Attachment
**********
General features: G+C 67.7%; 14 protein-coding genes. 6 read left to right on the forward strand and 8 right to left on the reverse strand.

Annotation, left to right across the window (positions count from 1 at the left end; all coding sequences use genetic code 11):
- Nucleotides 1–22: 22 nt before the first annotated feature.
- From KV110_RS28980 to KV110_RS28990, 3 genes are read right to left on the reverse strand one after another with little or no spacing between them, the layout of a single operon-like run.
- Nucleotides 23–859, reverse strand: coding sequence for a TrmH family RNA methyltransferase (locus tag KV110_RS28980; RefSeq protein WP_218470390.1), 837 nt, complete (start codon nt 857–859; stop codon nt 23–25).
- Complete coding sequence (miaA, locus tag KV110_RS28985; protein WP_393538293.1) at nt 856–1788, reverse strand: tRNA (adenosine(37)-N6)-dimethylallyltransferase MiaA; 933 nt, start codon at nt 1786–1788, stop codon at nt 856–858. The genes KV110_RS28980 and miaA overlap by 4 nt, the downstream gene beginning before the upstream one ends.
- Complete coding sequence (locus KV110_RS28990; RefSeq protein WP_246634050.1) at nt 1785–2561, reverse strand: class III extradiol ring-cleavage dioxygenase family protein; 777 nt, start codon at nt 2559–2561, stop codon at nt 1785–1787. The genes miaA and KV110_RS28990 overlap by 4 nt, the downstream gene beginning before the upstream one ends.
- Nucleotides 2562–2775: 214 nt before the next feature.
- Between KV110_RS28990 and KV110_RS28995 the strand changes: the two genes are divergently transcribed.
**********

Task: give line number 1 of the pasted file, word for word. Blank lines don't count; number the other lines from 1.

General features: G+C 67.7%; 14 protein-coding genes. 6 read left to right on the forward strand and 8 right to left on the reverse strand.